Welcome to "Bike Shop Tales". This is the new series I will be writing up for awhile about my experiences as a bicycle mechanic, but won't necessarily be limited to that. In this post I want to outline what you can expect, and give you a bit of back round.
First off, this series will be mentioning real people and real events. I am running off of a 16 plus year old memory on some of this stuff, so I may not get things the way "you" remember them, assuming some of you reading this were party to these events. (Please feel free to comment in the comment section if you find motivation to correct me, or e-mail me from my link at the right).
I promise to reflect things as close to the truth as I am able. Some of the things I write may rankle a few folks, but hey- I am not going to write anything I am not ready to stand behind. So take that for what it is worth.
Okay, so enough of that. Here is the generalized back round of these tales. A context- if you will- of my life in the late 80's/early 90's. I wasn't always involved in the cycling business, and this is where I came from.
I had always been a fan of riding a bike, but found that most of the time, they wouldn't hold up to where I wanted to go. Basically, I wanted to go where I wanted to go, and usually it wasn't paved. Most of my college years were spent off the bike because of this. So when I found out more about mountain bikes in the late 80's, I thought they might just be the adventure vehicle I was searching for.
I bought a Mongoose Sycamore from Bombay Bike Shop in Cedar Falls, Iowa in 1989. That thing was awesome! I could ride it "anywhere", or so I thought, and I did. Flooded trails? Not a problem. Mud-pshaaw! Snow? That's just more fun. Well, all that "fun" was taking a great toll on that old Sycamore. It wasn't a great bike, in terms of the grand scheme of things, so its components weren't up to my abuse. Well.......probably no bike was really!
So it was that I became friendly with another bike shop in town. Bombay had closed up shop, and a co-worker of mine at the jewelry store I worked at suggested I check out Advantage Cycles, so I did. The proprietor, Tom, was a great guy. Easy to talk to, excited about my passion for mountain biking, and had sensible prices for service. I found myself stopping by at fairly regular intervals, since the Sycamore was often pretty "sick". Tom was checking out my bike one day, and after wheeling it back out to me, he carefully and tactfully explained that it was obvious my passion for cycling exceeded the ability for the ol' Sycamore to deliver. It was time for a new rig.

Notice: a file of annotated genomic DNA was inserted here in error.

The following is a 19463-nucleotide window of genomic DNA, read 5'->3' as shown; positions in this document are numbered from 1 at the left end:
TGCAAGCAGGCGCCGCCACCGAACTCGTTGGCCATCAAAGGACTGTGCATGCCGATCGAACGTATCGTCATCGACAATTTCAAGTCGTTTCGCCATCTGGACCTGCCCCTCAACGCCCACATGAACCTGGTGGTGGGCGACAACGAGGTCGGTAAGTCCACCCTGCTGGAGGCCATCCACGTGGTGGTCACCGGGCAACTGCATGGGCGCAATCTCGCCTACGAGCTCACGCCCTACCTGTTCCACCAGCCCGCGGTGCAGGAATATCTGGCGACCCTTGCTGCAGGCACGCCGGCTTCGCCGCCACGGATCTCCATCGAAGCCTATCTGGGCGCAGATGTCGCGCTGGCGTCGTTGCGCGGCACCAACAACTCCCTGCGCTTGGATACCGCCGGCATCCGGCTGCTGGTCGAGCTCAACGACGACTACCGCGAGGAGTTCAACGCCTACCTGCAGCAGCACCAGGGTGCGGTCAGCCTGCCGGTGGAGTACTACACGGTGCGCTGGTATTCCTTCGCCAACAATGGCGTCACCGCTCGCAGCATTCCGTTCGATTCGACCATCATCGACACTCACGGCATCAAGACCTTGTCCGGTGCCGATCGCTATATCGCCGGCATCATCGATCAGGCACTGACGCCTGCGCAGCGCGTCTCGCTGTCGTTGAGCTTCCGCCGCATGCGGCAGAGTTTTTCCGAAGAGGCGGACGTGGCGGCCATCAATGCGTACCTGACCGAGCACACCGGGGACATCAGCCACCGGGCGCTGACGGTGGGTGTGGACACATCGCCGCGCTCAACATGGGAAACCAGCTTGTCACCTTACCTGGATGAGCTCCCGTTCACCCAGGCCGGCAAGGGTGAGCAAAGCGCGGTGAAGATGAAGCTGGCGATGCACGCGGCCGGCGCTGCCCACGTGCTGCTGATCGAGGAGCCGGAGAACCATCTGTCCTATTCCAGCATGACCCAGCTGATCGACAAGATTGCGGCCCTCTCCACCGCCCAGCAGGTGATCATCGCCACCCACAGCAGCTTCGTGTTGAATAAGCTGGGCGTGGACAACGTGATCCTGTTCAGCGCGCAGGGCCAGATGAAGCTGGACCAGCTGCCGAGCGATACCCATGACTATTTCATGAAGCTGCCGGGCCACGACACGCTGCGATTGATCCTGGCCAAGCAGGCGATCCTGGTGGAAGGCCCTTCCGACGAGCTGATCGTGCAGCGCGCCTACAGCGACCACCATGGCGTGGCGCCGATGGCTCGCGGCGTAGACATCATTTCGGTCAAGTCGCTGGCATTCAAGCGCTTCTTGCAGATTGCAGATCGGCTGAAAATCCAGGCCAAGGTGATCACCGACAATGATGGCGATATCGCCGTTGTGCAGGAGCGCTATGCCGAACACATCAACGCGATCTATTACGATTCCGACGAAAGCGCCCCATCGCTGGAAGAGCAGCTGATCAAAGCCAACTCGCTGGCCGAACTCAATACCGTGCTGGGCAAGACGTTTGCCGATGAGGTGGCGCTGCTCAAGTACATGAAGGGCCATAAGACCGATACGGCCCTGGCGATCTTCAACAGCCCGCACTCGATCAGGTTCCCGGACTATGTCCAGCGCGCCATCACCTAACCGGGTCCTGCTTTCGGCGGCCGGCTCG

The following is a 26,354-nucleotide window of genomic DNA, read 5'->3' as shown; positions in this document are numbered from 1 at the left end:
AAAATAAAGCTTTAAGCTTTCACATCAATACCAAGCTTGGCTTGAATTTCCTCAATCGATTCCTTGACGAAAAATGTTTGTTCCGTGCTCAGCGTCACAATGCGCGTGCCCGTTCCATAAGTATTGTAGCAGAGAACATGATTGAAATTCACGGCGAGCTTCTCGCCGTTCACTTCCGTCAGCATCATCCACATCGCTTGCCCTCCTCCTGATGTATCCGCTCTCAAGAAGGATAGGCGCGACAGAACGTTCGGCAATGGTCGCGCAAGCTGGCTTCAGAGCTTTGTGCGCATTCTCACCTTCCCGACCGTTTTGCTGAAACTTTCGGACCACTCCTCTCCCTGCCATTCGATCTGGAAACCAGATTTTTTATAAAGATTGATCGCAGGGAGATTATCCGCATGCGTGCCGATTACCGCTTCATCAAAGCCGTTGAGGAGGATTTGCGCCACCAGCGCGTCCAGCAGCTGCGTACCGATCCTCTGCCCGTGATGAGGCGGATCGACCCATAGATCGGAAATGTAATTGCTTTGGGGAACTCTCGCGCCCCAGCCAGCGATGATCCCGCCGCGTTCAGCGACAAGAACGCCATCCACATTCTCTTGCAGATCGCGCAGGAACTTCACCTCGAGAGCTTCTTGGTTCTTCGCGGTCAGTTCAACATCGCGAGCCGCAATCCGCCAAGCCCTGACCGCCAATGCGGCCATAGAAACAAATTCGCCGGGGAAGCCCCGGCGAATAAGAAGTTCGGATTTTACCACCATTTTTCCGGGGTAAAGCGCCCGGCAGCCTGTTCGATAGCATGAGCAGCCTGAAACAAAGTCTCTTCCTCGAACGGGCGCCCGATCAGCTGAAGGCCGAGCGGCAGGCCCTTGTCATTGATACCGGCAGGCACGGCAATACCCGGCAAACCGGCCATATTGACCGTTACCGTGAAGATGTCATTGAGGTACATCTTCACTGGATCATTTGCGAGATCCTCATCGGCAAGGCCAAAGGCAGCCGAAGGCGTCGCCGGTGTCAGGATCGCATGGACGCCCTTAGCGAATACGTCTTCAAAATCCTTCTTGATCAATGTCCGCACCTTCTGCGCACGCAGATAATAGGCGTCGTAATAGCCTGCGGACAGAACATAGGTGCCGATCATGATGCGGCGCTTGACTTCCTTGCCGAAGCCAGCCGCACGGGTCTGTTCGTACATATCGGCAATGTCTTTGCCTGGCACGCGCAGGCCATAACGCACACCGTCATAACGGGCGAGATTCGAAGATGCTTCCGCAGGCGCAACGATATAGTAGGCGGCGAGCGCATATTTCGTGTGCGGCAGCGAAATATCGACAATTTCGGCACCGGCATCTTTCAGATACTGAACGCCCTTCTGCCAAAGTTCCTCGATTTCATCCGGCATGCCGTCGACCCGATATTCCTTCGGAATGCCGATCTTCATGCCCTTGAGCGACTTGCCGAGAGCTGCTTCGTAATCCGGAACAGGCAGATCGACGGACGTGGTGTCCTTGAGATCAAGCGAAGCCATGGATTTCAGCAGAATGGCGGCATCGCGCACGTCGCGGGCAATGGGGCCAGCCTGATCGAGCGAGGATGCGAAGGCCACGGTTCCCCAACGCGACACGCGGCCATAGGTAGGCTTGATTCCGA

Well, I worked at a jewelry store as a salesman/designer at a place where we did custom jewelry and design. I suppose that was part of why I thought I needed something unique, something different. Tom loaded me up with all the catalogs: Mantis, Klein, Alpinestars, and about every off the wall, cool mountain bike company of the early 90's. I saved, scratched, and ate baked potatoes for three months, (really!) to save up the money to get the ball rolling. And not only that, but my first wife was going to get the same thing, so I was throwing down cash for two ultra cool rigs.
In the end, I ordered two Klein Attitudes. They would be the first Klein mountain bikes in the area. Very different, and with Klein's wild "Linear Fade" paint jobs, very unique looking. When the frames came in, Tom displayed them in the front window of the shop. I was pretty proud of that. I used to stop in about three times a week just to hang out and pour over catalogs deciding what to hang on these aluminum wonder bikes. That was a lot of fun, but I couldn't wait to get riding this bike, and learn how to take care of it.
Next week: Learning how to wrench.........
Postcards from summer.
2 hours ago